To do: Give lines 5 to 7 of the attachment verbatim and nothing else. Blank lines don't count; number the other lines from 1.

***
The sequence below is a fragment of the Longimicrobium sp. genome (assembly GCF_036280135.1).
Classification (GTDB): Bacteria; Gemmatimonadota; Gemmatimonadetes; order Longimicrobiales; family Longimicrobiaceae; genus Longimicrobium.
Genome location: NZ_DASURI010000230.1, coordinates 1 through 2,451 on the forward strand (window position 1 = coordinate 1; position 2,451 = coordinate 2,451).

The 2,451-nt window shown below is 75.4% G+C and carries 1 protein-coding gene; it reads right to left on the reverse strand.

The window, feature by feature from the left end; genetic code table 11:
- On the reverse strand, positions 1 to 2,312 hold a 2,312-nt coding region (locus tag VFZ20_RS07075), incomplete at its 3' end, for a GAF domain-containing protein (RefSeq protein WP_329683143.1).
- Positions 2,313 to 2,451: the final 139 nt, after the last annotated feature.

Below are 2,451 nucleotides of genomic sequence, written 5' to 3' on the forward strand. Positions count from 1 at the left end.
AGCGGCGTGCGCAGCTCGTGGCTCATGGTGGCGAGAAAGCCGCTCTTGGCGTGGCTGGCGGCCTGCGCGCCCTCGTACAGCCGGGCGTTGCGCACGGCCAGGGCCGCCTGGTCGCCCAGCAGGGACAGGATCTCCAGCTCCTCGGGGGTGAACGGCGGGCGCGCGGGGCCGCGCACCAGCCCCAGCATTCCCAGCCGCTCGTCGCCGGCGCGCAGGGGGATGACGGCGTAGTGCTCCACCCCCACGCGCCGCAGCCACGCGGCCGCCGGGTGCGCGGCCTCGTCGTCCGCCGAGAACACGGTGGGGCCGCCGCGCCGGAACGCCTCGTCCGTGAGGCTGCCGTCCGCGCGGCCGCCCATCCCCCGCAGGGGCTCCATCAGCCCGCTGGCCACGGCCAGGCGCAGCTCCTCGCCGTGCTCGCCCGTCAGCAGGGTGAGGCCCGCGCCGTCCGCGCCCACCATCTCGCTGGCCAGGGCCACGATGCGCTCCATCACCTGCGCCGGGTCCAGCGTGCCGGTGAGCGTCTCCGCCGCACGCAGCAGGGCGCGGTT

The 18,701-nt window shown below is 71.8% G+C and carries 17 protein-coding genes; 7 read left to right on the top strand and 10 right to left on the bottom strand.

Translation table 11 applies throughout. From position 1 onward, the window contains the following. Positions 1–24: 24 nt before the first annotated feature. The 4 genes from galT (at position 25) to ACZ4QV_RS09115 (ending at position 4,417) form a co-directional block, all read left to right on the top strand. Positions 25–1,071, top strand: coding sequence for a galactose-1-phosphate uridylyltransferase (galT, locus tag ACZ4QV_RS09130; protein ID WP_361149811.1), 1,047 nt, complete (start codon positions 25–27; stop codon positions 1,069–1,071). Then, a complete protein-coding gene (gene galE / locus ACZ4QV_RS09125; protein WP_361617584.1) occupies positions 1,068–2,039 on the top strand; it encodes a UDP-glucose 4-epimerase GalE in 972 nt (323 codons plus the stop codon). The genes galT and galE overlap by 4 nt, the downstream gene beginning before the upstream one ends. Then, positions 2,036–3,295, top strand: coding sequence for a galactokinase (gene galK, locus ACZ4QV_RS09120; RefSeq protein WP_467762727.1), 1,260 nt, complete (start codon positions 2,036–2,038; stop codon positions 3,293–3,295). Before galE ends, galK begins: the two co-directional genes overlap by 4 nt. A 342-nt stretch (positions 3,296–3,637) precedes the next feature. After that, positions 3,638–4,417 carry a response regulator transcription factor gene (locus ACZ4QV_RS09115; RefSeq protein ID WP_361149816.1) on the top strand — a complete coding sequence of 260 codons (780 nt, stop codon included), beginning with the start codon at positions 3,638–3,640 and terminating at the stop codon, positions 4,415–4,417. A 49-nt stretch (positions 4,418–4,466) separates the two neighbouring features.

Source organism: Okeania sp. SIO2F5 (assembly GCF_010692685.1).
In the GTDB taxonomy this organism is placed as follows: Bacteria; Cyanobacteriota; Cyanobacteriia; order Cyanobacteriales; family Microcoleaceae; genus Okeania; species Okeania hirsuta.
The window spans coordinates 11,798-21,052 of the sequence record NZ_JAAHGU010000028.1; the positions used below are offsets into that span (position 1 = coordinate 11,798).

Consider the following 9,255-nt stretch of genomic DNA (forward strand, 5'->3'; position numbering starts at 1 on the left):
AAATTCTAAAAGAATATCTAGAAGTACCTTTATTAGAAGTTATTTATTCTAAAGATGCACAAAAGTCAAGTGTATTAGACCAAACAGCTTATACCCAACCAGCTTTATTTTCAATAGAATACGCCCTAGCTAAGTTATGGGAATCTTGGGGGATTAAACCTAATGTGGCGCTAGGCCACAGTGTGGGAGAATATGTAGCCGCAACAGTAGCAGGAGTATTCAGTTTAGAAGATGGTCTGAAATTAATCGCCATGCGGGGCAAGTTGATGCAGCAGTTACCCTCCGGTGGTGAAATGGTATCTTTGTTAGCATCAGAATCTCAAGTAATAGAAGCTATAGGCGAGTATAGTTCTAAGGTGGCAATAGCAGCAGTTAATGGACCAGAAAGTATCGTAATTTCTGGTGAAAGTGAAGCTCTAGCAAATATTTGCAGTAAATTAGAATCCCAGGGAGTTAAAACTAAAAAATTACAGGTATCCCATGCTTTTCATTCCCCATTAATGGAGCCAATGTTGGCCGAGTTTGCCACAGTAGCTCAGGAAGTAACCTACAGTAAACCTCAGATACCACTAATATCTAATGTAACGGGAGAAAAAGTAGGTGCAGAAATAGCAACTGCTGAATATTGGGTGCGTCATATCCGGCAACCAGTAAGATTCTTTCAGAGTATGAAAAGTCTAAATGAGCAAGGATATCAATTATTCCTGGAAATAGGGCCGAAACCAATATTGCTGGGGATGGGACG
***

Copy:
The window, feature by feature from the left end; genetic code table 11:
- On the reverse strand, positions 1 to 2,312 hold a 2,312-nt coding region (locus tag VFZ20_RS07075), incomplete at its 3' end, for a GAF domain-containing protein (RefSeq protein WP_329683143.1).
- Positions 2,313 to 2,451: the final 139 nt, after the last annotated feature.